function checkExit(){
    if test "$?" != "0"; then
      echo Command $1 exited with abnormal status
      exit 1;
    else echo $?

function echoThenRun () { # echo and then run the command
  echo $1
  echo $ret
  return $ret
echo > $file
echoThenRun "test -f $file"
checkExit $file
echo "all right!"

The output of executing the script:

$  ~/Downloads/test.sh 
test -f test_file
1 # why 1 here??
all right!

There's a simpler way of what you're doing. If you use set -x, the script will automatically echo each line before it's executed.

Also, as soon as you execute another command, $? is replaced with the exit code of that command.

You'll have to back it up to a variable if you're going to be doing anything with it other than a quick test-and-forget. The [ is actually a program that has its own exit code.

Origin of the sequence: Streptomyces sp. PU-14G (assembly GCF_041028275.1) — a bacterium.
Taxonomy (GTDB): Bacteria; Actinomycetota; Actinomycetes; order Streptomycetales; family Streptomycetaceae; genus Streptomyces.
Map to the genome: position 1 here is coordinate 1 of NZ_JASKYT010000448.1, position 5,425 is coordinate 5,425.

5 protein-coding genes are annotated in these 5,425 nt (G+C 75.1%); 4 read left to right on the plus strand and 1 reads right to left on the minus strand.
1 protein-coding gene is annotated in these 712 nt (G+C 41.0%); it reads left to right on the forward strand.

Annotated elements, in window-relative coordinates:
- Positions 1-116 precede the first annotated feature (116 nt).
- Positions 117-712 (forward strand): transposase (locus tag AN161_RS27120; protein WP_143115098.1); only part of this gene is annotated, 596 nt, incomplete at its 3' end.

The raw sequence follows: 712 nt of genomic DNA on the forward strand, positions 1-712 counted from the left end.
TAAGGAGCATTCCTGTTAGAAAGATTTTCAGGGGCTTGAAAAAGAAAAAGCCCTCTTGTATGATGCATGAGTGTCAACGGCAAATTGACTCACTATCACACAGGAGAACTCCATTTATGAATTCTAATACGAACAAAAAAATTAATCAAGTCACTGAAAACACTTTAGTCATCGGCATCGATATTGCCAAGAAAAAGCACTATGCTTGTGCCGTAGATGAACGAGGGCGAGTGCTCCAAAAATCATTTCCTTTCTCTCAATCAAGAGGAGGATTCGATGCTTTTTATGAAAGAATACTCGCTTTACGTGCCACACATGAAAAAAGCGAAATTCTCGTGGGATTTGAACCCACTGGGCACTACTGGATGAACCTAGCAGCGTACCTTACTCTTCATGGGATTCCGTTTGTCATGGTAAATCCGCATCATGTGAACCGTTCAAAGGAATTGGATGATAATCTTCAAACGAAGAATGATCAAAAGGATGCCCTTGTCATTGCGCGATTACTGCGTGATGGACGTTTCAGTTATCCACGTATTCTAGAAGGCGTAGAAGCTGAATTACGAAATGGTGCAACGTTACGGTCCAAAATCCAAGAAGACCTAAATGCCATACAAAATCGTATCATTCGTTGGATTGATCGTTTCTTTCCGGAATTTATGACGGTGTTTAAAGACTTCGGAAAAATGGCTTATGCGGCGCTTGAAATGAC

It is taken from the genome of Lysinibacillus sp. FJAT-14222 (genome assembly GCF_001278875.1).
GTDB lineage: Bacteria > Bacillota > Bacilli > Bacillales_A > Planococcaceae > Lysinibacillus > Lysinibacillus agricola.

For example:

set -x # make sure the command echos
execute some command...
set +x # undo command echoing
if [ "$result" -ne 0 ]; then
    echo "Your command exited with non-zero status $result"
  • the if statement is what i was looking for – northern-bradley Aug 28 '18 at 12:00

Looks to me like the command test "$?" != "0" ends up setting $? to 1. The value $? gets used in the arguments to test. test sets $? to a non-zero value because "0" is lexically equal to "0". The "!=" makes test return non-zero.

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